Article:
Bug munching.

You are going to eat insects whether you like it or not.

Really. The Righteous say you will eat them and you will eat them. If you don’t want to gaze upon their chitinous wriggling as you impale them with your really tiny fork, then they will be ground up and hidden in your food and the label will not say ‘made with powdered bluebottle’ in case it puts you off.

Why are we all to feast on roast cockroach and deep-fried centipede? Well, because billions of other people already eat insects so we have to do it to.

What is not considered is the reason so many people have insects on the menu. In most cases, it’s because there is bugger all else to eat! If a whole mass of locusts eat your crops then you eat the locusts. They haven’t left you anything else.

Can anyone imagine turning away a plate of fried chicken with the words ‘Nah. Got any woodlice?’

There is, of course, sound commercial reasoning behind all this. Forget the eco-nonsense, that’s just to get the green loons on board. Clues are in the article, and a big one is ‘they can even be fed on waste’.

Of those people in the world who eat insects, are any of them farming those insects? Mostly they are eaten as caught from the wild. In the wild they have been living on other insects or vegetation. The thing about that is, their guts are full of the vitamins and minerals from the plant material they have stuffed into themselves which is a bonus to the protein content of the insect itself. It’s not just protein, fat and chitin those people are eating. They also get the good stuff from the well-stuffed gut.

If you want to farm insects, you don’t need a farm. There will be no herds of dung beetles grazing quietly in the fields, before being rounded up by a farmer with a trained spider. A big building with loads of boxes is all you need. Battery bugs. There’s no ‘free-range’ in this game and ‘organic’ merely refers to the shit they get fed. The insects on offer will never have felt the sun on their ghastly little carapaces nor the soft earth beneath their creepy little legs.

The feed for these insects will be crap, sometimes literally so. Just because insects can often live on mouldy bread and soggy lettuce doesn’t mean they want to. Locusts, a popular food insect, prefer fresh vegetable matter and when they are full of that they are worth eating. When they are full of chemically treated sewage, they are much less worth eating. What these companies offer is not the generally-quite-healthy bugs that many people eat from the wild, but some factory-farmed shit-bugs that have been raised in darkness and fed on whatever waste material is available for free that day.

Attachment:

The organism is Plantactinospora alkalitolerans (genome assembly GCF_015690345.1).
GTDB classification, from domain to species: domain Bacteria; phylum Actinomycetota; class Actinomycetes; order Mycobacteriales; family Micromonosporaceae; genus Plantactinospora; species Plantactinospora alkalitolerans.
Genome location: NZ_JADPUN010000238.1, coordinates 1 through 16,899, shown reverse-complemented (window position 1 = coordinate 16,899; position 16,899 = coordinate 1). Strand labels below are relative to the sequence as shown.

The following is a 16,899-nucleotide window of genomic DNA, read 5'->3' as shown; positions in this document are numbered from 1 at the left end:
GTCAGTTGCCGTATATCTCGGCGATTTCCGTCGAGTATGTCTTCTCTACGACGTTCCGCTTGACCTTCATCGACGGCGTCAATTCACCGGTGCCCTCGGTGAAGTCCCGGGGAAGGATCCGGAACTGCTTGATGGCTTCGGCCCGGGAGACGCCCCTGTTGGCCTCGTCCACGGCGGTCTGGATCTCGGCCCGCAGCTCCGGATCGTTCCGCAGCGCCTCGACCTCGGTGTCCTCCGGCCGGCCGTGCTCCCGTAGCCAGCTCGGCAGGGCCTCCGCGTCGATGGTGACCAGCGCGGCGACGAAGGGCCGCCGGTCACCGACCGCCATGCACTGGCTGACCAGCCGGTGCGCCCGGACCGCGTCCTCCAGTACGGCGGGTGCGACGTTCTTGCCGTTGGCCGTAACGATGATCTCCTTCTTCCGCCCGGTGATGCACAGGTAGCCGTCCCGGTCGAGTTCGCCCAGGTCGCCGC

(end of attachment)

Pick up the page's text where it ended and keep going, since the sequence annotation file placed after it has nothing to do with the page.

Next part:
This drive to make us all crunch down on a beetle bar is not about health. Not about nutrition and not about the environment.

It’s about money.

I’ll spend mine on the fried chicken, thanks.


28 thoughts on “Bug munching.

  1. I have actually worked in maggot farms. There are quite a few of them, producing maggots by the ton for fishing baits. The stench is incredible as the maggots feed on rotting meat. To start with I had to breathe through my mouth to avoid throwing up. Apart from one in Ireland, the smell was effectively confined to the inside of the building by a ventilation system which exhausted through beds of damp spaghnum moss, heather and something similar where the microbial population “ate” the smell very effectively. They produce a large amount of ammonia and we provided a sprayer and additive, based on yucca extract which greatly reduced this.

    The maggots were harvested and passed over a series of sieves to produce different sizes and then stored in refrigeration in a dormant state in the heavy plastic boxes which are used for landed fish. I arrived at one plant where the refrigeration had failed and the heat of the lively maggots en masse was sufficient to melt the boxes so that when they were picked up, the bottoms gave way like hot melted toffee.

    There was talk then of streamlining and upsizing the process to produce a high protein maggot meal for feeding to livestock . Some plants were already sending them away in loads of 10 to 20 tons for distribution in smaller quantities to shops selling fishing baits.


    • At the other end of the chain, my offspring were delighted some years ago to find a rural Canadian foodstore where the live bait was stored on the same fridge shelf as the yoghurts – and in much the same packaging.

      A taste of things to come?